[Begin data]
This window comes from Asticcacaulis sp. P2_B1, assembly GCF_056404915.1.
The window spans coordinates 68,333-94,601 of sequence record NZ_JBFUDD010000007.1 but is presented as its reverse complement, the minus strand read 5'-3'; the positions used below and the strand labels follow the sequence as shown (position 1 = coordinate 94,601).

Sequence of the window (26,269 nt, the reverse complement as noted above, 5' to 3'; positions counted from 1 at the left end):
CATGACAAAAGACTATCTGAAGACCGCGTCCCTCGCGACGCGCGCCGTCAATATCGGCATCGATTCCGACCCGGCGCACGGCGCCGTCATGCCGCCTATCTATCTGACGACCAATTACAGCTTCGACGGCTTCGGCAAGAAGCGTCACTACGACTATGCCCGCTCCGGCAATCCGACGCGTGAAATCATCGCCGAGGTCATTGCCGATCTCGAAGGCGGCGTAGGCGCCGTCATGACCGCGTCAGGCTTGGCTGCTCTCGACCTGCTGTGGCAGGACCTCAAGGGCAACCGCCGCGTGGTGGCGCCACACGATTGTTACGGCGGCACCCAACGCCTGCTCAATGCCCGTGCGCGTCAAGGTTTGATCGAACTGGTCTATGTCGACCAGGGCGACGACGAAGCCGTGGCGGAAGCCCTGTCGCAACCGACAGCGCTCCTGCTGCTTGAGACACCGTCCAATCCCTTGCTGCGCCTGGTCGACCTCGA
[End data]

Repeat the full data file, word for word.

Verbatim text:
This window comes from Asticcacaulis sp. P2_B1, assembly GCF_056404915.1.
The window spans coordinates 68,333-94,601 of sequence record NZ_JBFUDD010000007.1 but is presented as its reverse complement, the minus strand read 5'-3'; the positions used below and the strand labels follow the sequence as shown (position 1 = coordinate 94,601).

Sequence of the window (26,269 nt, the reverse complement as noted above, 5' to 3'; positions counted from 1 at the left end):
CATGACAAAAGACTATCTGAAGACCGCGTCCCTCGCGACGCGCGCCGTCAATATCGGCATCGATTCCGACCCGGCGCACGGCGCCGTCATGCCGCCTATCTATCTGACGACCAATTACAGCTTCGACGGCTTCGGCAAGAAGCGTCACTACGACTATGCCCGCTCCGGCAATCCGACGCGTGAAATCATCGCCGAGGTCATTGCCGATCTCGAAGGCGGCGTAGGCGCCGTCATGACCGCGTCAGGCTTGGCTGCTCTCGACCTGCTGTGGCAGGACCTCAAGGGCAACCGCCGCGTGGTGGCGCCACACGATTGTTACGGCGGCACCCAACGCCTGCTCAATGCCCGTGCGCGTCAAGGTTTGATCGAACTGGTCTATGTCGACCAGGGCGACGACGAAGCCGTGGCGGAAGCCCTGTCGCAACCGACAGCGCTCCTGCTGCTTGAGACACCGTCCAATCCCTTGCTGCGCCTGGTCGACCTCGA